4 practical steps to protect Black youth from gun violence

Say no to guns. Adobe Stock Photo

Gun violence is a complicated issue in our country. However, some facts are straightforward: Exposure to gun violence — homicide, suicide, and accidents — profoundly affects the behavioral health of children and adolescents.

While no group of children has been spared from gun violence, Black youth bear the biggest burden of gun-related homicides. While white children are more likely to die by suicide, gun-related suicide for Black children is rising and, for the first time, exceeding the rate of suicide in white children.

How can parents, guardians, family and community members protect Black youth?

  1. Practice gun safety

“Research shows people are not going to get rid of guns in their homes,” Says Dr. David A. Brent, Distinguished Professor of Psychiatry, Pediatrics, Epidemiology, and Clinical and Translational Science and Endowed Chair in Suicide Studies at Pitt.

With this in mind, Dr. Brent  encourages gun owners to practice gun safety on children’s behalf. “For example, store guns empty and separate from ammunition in a safe place away from kids,” he says. “Lock them up and only let a few people use the key or passcode.” Gun locks on each weapon provide an added layer of protection.

“Taking these steps is important for children’s safety and health,” Dr. Brent notes. “They’re essential for a child who’s having behavioral health issues, like depression, or is experiencing a mental health crisis.”


Education, too, plays a protective roll. Local neighborhood programs that teach gun owners how to handle firearms responsibly can raise awareness and reduce gun-related accidents.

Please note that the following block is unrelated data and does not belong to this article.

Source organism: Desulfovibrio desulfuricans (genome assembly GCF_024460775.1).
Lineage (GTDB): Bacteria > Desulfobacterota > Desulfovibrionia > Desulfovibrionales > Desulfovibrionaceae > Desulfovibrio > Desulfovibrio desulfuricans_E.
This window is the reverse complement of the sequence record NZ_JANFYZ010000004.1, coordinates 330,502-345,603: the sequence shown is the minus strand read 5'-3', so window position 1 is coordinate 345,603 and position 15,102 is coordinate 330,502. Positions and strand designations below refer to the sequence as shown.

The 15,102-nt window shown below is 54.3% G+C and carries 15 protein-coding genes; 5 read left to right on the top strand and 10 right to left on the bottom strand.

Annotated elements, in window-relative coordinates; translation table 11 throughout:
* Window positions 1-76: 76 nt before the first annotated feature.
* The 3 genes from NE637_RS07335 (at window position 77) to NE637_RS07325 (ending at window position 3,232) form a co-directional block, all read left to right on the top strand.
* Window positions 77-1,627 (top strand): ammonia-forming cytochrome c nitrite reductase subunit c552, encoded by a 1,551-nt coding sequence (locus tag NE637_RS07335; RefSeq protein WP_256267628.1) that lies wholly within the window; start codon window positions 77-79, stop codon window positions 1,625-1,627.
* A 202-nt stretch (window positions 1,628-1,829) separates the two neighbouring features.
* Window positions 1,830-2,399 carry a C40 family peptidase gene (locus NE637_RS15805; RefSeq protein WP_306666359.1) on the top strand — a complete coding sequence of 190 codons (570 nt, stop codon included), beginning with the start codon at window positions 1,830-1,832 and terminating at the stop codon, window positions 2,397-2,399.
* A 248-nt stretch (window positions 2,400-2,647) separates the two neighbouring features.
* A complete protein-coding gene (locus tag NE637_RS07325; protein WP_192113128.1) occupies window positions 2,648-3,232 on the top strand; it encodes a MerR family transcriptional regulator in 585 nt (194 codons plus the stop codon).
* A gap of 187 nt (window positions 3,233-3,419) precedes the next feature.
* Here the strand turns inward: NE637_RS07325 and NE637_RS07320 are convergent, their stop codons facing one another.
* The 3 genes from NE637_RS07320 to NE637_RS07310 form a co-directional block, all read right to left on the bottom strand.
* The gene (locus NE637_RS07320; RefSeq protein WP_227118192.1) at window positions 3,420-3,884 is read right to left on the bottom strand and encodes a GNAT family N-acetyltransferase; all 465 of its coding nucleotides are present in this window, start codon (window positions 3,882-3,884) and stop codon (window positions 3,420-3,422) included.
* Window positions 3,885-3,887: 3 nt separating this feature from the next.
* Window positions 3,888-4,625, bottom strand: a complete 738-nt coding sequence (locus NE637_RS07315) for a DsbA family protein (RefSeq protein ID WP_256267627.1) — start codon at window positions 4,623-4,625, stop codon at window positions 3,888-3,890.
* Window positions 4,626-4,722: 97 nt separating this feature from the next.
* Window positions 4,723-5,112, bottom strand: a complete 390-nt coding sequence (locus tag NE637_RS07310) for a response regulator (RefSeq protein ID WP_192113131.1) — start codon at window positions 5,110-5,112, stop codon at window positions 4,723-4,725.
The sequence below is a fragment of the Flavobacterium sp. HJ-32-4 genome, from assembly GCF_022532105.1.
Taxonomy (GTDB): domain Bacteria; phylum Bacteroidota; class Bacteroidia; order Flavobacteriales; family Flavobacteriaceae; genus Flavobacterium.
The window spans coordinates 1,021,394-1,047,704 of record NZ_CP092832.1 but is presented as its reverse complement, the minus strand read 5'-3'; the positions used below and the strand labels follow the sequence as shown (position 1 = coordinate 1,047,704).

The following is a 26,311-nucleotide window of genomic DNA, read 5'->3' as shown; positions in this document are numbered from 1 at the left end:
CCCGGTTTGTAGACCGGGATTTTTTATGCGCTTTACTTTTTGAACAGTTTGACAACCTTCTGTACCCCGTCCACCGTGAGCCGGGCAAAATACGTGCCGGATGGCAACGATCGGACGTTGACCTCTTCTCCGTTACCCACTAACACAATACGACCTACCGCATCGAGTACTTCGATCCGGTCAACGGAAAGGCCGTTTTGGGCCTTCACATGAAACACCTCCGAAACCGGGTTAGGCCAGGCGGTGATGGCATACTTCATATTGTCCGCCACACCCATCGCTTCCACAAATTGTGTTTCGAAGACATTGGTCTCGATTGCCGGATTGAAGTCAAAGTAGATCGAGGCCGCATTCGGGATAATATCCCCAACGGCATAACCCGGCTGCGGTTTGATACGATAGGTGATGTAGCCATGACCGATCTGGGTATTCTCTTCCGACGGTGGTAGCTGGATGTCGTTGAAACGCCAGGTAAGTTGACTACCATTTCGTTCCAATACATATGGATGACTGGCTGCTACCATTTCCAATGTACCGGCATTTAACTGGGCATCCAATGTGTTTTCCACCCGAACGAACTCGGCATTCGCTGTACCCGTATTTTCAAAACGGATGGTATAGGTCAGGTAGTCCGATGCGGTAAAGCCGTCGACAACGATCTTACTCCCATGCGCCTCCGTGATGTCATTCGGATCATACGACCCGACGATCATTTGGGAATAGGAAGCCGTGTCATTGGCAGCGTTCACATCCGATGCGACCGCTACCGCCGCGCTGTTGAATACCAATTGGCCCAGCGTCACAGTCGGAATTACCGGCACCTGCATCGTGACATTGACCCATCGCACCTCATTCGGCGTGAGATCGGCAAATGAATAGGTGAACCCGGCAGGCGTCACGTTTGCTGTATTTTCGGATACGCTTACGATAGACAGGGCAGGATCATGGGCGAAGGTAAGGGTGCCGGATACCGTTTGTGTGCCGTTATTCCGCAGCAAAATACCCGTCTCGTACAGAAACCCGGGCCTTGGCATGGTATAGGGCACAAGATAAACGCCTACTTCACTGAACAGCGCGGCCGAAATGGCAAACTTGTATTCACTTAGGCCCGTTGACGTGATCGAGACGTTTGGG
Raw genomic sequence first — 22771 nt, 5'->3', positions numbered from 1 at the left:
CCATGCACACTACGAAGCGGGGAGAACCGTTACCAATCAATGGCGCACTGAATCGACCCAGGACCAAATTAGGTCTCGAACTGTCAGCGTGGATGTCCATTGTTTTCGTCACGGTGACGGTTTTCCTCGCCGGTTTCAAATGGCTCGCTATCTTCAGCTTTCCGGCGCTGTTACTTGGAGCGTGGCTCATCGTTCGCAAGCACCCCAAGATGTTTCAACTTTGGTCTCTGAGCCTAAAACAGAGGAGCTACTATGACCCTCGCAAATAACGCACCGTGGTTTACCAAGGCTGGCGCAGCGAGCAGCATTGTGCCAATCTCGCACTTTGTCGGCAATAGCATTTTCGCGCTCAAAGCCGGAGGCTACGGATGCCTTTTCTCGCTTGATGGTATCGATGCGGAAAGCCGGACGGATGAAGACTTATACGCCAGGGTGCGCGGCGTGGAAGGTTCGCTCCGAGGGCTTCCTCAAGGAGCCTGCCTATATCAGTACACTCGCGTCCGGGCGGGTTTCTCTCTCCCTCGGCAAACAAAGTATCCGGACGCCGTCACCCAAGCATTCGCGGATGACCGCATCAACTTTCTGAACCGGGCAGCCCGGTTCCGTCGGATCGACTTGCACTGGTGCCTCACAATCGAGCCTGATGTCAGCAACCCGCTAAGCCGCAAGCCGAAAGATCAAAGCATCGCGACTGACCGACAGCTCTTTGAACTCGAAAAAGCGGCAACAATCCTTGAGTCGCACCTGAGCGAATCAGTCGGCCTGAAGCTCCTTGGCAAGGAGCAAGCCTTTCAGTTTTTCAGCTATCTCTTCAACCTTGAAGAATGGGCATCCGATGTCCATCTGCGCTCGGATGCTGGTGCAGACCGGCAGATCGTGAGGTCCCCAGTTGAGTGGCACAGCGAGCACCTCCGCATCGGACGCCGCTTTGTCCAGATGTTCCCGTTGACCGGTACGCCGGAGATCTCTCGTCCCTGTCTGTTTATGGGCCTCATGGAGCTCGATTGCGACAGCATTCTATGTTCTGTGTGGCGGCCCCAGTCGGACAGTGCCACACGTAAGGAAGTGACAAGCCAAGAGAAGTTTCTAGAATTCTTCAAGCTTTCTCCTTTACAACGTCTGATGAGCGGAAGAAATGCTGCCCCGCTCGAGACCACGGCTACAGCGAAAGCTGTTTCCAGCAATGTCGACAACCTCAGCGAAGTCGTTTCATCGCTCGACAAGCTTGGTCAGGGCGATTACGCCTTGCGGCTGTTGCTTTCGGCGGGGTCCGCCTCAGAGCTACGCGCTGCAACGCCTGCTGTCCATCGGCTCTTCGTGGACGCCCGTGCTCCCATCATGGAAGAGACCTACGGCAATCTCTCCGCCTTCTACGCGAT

Honest conversations with healthcare providers about gun ownership must also happen in the same way  as conversations about wearing bike helmets and seat belts.

  1. Promote conversations about carrying weapons

While about half of U.S. gun owners carry weapons as protection against crime, many scientists who study gun violence agree that guns make society more dangerous.

According to the Harvard School of Public Health, in homes with guns, there’s an increased risk of gun-related suicide and homicide, especially against women.

“Carrying a gun for protection can ruin two lives,” says Dr. Brent. “Yours and the other person in the confrontation.”

Open, honest, and non-judgmental discussions about the risks and responsibilities of carrying firearms can help people make informed decisions about gun ownership and usage.

Community-based programs like Reimagine ReEntry and the CommUnity Hospital Violence Intervention Project, promote non-violent conflict resolution and de-escalation techniques that lead to safer environments for everyone.

  1. Address youth mental health

 “Gun violence is traumatic and takes a toll on kids’ health,” says Dr. Brent. “Children who experience it often develop PTSD the same way people do in combat. The trauma puts them at a higher risk for engaging in dangerous behaviors, like substance abuse. They’re also more likely to experience social isolation, depression, and other disorders.”